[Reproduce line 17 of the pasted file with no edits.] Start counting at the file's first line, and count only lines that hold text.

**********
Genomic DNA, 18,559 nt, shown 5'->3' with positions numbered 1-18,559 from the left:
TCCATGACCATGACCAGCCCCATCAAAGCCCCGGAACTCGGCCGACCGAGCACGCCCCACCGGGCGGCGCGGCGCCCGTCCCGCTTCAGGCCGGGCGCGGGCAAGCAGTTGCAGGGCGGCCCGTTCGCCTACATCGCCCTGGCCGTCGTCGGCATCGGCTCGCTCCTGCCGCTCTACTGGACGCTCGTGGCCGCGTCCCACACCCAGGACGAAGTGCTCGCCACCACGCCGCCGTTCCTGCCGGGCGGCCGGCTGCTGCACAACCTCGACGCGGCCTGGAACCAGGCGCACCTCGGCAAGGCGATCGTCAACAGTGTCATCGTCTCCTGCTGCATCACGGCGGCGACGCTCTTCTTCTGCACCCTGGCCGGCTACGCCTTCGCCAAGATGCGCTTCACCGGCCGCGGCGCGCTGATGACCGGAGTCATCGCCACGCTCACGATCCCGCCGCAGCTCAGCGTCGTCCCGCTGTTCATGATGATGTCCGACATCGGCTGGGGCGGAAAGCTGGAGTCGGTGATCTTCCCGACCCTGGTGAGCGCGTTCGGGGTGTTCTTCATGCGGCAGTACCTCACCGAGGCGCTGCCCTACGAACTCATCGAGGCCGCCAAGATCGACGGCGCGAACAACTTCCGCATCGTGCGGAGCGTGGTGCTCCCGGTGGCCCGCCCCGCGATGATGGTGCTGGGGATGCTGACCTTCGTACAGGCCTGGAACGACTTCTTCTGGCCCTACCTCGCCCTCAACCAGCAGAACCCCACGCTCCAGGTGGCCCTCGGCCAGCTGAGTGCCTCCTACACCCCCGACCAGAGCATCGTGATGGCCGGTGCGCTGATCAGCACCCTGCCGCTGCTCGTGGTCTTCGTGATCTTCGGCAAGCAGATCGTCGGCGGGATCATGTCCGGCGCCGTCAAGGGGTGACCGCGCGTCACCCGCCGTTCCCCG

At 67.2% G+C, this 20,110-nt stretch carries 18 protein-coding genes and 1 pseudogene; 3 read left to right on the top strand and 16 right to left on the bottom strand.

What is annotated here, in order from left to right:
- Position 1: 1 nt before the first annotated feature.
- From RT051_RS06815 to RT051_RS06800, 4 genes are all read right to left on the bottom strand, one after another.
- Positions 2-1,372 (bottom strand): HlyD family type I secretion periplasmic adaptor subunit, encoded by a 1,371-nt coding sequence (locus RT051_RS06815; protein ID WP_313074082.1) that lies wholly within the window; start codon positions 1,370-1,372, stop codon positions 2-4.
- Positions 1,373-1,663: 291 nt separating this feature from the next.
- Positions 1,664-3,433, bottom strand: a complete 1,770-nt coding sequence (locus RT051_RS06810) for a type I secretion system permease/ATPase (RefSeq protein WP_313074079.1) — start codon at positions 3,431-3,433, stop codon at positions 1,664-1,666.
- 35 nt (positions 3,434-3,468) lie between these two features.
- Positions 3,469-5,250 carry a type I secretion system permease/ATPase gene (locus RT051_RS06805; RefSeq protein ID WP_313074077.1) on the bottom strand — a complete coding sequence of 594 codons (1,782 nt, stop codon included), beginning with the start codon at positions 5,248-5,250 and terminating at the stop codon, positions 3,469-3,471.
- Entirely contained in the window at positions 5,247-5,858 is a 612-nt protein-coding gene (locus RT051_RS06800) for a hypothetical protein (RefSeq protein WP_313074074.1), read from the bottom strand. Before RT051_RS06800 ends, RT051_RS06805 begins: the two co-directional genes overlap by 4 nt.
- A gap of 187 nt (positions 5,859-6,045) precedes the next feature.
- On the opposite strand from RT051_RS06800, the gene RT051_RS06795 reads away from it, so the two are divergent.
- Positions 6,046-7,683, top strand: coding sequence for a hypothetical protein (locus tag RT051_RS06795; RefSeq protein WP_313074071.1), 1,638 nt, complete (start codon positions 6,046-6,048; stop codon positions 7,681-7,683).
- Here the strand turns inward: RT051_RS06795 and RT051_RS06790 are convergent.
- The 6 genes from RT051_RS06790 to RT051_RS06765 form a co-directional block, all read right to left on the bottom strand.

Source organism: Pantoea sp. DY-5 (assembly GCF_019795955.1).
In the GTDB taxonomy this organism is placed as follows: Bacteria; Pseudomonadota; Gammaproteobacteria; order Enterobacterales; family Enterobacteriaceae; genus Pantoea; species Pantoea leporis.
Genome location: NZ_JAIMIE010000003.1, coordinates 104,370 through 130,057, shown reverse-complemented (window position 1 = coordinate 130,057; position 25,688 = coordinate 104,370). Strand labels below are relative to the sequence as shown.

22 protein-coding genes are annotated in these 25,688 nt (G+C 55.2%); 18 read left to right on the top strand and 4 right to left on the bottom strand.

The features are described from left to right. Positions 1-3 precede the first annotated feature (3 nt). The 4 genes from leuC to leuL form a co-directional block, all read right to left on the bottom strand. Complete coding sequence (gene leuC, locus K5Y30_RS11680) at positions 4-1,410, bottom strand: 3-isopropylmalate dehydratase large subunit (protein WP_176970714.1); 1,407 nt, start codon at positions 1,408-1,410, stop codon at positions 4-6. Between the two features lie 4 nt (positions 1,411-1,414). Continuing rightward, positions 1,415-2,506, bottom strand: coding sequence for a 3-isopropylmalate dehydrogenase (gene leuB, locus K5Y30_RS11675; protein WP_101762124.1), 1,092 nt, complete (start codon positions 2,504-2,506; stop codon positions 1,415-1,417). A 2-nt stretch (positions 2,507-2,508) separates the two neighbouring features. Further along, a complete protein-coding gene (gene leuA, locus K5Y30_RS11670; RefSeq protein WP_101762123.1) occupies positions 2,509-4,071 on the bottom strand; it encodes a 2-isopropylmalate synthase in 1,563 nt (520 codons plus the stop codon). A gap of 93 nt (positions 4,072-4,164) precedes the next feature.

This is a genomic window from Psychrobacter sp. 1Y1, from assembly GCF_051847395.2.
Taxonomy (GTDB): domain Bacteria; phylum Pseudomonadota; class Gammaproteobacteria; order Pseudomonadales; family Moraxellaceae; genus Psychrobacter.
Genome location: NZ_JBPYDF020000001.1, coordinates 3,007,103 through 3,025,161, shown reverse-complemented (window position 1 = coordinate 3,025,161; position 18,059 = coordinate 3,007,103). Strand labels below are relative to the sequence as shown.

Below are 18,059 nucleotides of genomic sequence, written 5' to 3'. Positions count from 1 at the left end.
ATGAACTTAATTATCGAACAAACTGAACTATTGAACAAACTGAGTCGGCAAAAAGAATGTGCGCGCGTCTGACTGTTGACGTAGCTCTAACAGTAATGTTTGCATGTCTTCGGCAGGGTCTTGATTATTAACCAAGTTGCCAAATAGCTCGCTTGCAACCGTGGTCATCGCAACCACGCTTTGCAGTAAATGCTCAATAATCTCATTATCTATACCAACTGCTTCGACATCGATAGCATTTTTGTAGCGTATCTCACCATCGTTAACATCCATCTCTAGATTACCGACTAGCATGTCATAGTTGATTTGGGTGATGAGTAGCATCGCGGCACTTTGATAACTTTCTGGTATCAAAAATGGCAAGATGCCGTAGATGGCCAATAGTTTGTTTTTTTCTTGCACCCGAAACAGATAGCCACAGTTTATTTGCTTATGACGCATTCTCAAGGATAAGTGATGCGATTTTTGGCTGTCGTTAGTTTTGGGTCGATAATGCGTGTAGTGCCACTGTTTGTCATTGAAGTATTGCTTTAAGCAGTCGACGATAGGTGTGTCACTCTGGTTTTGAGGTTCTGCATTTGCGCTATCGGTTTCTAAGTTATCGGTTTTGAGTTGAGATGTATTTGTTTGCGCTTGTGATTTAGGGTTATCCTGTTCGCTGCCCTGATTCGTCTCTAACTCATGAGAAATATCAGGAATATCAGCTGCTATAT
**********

- The 6 genes from RT051_RS06790 to RT051_RS06765 form a co-directional block, all read right to left on the bottom strand.